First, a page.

Savage 2: A Tortured Soul desperately tries to deliver a new kind of game where real-time strategy and first-person action get it on to provide the ultimate new two-in-one genre combo. Unfortunately, its multi-genre elements don’t always get along, and playing the game will sometimes make you feel like you’re watching your mom and dad fight.
To be fair, Savage 2 has smoothed out a ton of the rough spots since developer, S2 Games took their first stab at creating a Frankenstein game that’s one part RTS and two parts team-based FPS. The basic concept remains the same. Most players handle the role of individual warriors while one player on each side takes on the role of the team’s Commander. Unlike the rest of the grunts on your team duking it out on the frontlines and attacking the enemies’ base, the team’s Commander is responsible for constructing your base structures, and directing your team to victory. Better weapons, new units, and upgrades will become available to your teammates as the Commander keeps busy managing things from above.
Above: If you want to sample Savage’s gameplay free of charge, you can download the full version of the original here or the demo of Savage 2 here
The biggest tweak is to melee combat which now uses a crunchy rock-paper-scissors system for blocking, attacking, or interrupting. A block stops an attack, an interrupt breaks a block, and an attack slices through an interrupt. This interchange makes hand-to-hand combat more enjoyable and the addition of many new special abilities per unit creates a fun, open-ended feeling to combat.
Expect 16 unique classes for your foe-bashing pleasure with two factions: Legion of Man and the Beast Horde. There’s a surprising amount of variety here, though nothing we hadn’t seen before. For example, the Beast Horde’s Shaman is the dutiful healing buffer, Savages are the Human version of a battling tank, and the Beast’s Summoner summons beasts just as you’d expect. But despite the lengthy list of class types, an intriguing little tit for tat combat system, and extra graphical shininess, Savage 2 isn’t without its problems.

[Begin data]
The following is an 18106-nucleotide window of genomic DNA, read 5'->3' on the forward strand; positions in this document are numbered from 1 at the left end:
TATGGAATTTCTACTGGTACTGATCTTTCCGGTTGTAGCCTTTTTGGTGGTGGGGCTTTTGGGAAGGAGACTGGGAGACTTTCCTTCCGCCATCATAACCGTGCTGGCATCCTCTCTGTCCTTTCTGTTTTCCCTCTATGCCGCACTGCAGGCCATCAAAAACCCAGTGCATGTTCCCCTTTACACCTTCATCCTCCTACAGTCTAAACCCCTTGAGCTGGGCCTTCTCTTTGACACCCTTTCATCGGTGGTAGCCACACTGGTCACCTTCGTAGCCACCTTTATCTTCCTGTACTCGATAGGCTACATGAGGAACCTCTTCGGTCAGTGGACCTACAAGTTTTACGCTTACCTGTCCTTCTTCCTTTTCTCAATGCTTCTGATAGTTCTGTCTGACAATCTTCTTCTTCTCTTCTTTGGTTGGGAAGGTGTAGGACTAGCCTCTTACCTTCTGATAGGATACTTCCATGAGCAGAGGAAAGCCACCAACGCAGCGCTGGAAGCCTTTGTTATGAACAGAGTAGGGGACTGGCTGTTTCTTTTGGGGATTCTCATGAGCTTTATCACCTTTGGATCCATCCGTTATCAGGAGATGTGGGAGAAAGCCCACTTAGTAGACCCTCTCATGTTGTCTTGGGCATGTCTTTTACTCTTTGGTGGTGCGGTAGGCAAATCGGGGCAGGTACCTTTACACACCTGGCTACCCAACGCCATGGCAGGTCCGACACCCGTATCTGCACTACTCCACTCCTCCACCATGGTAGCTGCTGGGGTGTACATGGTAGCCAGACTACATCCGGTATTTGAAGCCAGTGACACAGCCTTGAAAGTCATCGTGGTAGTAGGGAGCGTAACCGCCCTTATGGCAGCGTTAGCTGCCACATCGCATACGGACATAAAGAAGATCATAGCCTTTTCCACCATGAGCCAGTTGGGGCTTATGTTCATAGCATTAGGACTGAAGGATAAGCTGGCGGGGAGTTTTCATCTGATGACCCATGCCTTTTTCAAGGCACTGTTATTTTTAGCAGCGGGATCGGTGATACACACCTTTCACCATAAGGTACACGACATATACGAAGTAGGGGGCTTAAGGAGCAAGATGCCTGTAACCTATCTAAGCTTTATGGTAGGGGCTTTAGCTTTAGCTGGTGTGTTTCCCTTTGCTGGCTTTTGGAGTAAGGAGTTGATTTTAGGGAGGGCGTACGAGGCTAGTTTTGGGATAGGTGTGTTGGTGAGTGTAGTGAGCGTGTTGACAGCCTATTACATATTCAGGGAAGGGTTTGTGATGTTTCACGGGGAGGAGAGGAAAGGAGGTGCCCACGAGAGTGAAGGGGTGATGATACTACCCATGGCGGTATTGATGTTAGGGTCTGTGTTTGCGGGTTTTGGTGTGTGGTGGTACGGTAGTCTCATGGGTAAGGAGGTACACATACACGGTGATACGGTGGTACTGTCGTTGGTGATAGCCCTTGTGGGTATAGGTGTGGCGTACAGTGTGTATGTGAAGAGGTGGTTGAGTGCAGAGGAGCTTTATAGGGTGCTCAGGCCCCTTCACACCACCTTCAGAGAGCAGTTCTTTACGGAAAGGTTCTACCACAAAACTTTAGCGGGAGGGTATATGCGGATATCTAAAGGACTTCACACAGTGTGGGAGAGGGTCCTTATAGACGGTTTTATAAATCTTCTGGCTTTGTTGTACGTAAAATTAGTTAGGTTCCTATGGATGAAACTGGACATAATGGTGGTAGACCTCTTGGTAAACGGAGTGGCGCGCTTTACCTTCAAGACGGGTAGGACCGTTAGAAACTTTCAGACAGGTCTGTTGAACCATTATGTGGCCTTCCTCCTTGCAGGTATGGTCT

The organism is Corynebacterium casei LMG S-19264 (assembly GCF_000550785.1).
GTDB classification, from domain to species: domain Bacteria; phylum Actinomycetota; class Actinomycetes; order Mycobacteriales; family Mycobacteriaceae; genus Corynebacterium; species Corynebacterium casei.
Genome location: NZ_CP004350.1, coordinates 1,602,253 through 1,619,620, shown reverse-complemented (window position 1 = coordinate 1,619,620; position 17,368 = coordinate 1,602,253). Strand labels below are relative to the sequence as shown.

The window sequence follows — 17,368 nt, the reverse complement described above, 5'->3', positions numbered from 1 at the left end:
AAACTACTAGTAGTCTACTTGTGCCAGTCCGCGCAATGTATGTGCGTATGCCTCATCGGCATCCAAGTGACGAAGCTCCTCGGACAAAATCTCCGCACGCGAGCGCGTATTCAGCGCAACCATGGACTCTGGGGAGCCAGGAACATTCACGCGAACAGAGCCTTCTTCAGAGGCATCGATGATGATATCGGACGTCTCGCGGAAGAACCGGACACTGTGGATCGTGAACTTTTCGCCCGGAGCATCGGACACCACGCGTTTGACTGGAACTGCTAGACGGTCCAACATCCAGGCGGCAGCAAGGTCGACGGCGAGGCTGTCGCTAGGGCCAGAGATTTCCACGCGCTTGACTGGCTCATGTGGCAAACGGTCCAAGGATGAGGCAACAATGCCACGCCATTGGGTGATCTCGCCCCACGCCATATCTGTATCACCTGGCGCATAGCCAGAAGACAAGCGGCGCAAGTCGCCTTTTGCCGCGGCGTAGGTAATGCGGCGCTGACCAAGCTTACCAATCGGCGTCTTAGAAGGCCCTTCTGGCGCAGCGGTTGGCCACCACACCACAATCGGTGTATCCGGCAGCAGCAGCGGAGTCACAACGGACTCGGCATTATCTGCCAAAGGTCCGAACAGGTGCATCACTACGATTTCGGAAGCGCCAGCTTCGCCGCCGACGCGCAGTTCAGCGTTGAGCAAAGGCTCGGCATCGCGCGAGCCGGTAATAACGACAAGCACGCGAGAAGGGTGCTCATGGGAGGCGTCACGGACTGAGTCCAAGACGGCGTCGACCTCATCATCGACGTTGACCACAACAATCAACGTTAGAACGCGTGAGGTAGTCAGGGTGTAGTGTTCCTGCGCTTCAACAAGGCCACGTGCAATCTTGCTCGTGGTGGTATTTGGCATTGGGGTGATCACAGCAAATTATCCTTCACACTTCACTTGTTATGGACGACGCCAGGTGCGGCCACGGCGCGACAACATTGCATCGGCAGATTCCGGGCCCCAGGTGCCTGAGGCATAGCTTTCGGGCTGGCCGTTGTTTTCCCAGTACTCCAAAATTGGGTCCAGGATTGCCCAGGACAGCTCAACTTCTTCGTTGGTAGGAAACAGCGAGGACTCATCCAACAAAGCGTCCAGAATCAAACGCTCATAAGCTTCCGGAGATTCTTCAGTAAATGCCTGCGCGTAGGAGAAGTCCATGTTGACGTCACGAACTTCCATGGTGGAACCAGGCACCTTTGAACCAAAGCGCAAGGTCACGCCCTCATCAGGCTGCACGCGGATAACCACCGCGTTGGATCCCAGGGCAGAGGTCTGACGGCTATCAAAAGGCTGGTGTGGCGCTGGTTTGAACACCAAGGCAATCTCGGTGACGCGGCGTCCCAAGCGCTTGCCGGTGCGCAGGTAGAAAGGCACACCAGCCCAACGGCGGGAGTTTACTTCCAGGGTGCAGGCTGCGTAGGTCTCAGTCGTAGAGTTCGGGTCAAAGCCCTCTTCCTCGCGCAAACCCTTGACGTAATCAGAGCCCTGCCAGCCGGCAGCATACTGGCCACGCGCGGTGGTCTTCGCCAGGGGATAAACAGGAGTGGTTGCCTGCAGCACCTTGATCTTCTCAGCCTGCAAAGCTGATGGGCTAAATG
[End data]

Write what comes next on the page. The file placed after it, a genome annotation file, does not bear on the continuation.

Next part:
Unfortunately, Savage 2 feels disappointingly buggy and laggy despite a recent patch. At one point, we cast a resurrection spell on a nearby teammate which locked our character models together like Siamese twins. Though humorous, it’s the sort of joke that gets old way too fast.
Character skills and the in-game weather cycle add some color and artistic flair to the otherwise drab terrain, while the game’s sound design and music are appropriately atmospheric and appreciably not annoying. The Commander mode is a bit too Spartan and other than casting buffs on your troops, it isn’t very helpful or intuitive. In fact, that lack of intuitiveness could be said about the entire game. There’s definitely some enjoyable substance here, as die-hard Savage fans will attest. But newcomers may feel like they’ve been thrown in the water with no life preserver when trying to figure out how everything works. If anything, Savage 2 leaves us with the distinct impression that perhaps the gaming world just isn’t ready for these two popular genres to join together in holy matrimony.
Jan 29, 2008